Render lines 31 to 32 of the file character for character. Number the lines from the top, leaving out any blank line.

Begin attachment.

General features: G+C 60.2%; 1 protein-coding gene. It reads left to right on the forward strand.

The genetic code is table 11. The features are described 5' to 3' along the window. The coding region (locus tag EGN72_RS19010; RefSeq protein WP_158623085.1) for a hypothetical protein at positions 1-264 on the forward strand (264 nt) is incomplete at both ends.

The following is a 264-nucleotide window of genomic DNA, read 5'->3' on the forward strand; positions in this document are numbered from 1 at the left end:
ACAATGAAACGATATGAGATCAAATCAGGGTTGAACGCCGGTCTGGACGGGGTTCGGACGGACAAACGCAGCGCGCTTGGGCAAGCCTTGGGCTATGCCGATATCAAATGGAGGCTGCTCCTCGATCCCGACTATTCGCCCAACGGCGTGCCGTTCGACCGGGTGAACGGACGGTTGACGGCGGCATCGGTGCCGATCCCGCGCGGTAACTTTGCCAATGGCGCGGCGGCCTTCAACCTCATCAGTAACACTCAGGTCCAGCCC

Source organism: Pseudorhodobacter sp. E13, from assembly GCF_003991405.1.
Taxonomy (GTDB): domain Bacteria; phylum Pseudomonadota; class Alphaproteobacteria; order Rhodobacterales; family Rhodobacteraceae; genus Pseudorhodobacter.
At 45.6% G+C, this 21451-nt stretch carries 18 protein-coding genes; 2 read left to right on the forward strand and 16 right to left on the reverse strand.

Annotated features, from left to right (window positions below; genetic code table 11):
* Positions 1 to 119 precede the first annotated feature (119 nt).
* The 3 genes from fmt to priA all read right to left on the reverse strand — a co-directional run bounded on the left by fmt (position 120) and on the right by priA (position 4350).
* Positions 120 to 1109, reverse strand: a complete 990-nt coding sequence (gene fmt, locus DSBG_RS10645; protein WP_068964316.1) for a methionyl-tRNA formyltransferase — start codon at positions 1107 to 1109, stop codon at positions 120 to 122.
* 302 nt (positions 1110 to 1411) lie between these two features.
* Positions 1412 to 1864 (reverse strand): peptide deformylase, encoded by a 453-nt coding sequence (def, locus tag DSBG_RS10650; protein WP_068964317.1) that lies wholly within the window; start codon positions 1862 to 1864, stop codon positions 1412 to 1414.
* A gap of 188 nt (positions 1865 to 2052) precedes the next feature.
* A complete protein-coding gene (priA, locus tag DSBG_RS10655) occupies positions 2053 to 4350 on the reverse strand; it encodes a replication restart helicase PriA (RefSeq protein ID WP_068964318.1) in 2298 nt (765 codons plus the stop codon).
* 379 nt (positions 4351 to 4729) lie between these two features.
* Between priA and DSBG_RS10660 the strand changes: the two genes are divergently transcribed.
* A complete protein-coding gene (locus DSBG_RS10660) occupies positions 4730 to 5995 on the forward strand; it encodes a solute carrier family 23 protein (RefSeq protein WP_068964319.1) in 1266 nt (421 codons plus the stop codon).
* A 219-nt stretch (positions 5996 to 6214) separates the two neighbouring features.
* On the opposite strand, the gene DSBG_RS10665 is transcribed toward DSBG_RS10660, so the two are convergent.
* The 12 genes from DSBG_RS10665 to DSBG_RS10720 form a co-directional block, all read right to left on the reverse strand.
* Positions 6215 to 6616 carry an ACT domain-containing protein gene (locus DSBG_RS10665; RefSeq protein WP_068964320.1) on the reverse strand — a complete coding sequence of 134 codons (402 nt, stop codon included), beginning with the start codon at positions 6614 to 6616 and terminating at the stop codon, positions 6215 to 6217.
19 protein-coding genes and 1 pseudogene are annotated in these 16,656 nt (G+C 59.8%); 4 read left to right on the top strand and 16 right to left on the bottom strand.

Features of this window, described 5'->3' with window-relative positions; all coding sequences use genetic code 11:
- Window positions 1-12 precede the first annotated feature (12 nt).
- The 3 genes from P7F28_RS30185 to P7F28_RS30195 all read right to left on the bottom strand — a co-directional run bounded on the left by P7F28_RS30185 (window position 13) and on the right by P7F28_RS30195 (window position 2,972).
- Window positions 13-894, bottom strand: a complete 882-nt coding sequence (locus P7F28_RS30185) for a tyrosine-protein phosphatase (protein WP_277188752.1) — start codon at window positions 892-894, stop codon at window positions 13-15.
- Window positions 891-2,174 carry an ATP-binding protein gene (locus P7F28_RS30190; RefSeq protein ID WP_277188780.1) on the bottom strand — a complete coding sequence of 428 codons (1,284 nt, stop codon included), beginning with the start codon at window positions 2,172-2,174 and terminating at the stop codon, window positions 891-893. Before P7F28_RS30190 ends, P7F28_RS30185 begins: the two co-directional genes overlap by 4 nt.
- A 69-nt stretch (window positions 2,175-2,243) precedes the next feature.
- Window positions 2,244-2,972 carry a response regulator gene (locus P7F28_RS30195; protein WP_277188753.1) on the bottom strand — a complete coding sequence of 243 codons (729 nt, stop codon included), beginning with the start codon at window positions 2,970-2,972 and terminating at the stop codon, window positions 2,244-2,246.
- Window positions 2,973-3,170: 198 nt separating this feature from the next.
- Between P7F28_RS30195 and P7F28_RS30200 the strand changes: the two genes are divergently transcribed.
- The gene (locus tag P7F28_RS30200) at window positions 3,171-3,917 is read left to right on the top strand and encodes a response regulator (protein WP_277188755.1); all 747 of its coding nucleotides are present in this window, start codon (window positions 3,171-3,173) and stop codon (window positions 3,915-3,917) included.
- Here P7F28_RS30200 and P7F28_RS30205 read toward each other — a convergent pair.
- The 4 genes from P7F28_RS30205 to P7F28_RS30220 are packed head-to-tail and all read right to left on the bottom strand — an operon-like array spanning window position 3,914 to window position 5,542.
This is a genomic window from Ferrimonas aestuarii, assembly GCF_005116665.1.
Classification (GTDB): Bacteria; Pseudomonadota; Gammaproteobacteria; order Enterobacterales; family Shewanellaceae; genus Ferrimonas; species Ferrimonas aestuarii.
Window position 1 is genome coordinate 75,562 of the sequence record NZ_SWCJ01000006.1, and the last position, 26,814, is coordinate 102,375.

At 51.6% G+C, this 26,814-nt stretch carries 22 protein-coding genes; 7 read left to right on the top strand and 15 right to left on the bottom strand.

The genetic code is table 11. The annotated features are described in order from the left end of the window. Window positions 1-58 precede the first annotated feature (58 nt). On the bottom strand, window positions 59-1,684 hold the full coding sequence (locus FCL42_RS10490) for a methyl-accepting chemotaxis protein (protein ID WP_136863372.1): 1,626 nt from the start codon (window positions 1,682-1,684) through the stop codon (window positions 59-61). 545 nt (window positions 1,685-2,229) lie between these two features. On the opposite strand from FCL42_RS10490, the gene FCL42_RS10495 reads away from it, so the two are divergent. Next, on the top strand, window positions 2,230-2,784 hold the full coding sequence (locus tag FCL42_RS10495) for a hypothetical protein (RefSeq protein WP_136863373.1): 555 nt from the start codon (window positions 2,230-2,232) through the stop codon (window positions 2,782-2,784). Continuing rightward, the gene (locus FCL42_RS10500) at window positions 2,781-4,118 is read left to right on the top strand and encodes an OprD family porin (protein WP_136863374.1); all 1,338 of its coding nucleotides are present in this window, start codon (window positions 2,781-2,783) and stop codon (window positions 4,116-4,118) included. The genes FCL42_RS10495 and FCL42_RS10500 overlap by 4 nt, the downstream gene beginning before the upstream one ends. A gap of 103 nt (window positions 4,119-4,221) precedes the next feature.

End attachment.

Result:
- Window positions 2,973-3,170: 198 nt separating this feature from the next.
- Between P7F28_RS30195 and P7F28_RS30200 the strand changes: the two genes are divergently transcribed.